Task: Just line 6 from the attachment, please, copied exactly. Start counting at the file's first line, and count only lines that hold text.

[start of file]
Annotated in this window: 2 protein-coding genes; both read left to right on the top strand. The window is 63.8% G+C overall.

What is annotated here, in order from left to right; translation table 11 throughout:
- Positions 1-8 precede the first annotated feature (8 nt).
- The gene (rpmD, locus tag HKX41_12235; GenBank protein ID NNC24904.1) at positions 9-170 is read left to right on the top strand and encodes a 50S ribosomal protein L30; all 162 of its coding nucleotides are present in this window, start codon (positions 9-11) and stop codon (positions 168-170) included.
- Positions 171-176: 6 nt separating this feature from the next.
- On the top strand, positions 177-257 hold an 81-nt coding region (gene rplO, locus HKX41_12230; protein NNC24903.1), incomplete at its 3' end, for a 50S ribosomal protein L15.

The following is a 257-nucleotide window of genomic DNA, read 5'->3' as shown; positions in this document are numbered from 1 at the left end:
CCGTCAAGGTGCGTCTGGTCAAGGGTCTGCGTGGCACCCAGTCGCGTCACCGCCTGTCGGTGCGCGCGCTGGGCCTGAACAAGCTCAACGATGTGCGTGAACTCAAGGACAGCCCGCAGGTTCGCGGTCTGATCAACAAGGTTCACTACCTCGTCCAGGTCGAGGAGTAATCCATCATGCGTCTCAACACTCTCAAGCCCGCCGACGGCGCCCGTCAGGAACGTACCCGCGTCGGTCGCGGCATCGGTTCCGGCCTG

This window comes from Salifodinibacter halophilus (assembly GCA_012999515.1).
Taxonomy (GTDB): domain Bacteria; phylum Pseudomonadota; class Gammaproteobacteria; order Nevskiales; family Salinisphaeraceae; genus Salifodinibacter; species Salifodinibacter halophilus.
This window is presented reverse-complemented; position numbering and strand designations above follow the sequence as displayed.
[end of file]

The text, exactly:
- On the top strand, positions 177-257 hold an 81-nt coding region (gene rplO, locus HKX41_12230; protein NNC24903.1), incomplete at its 3' end, for a 50S ribosomal protein L15.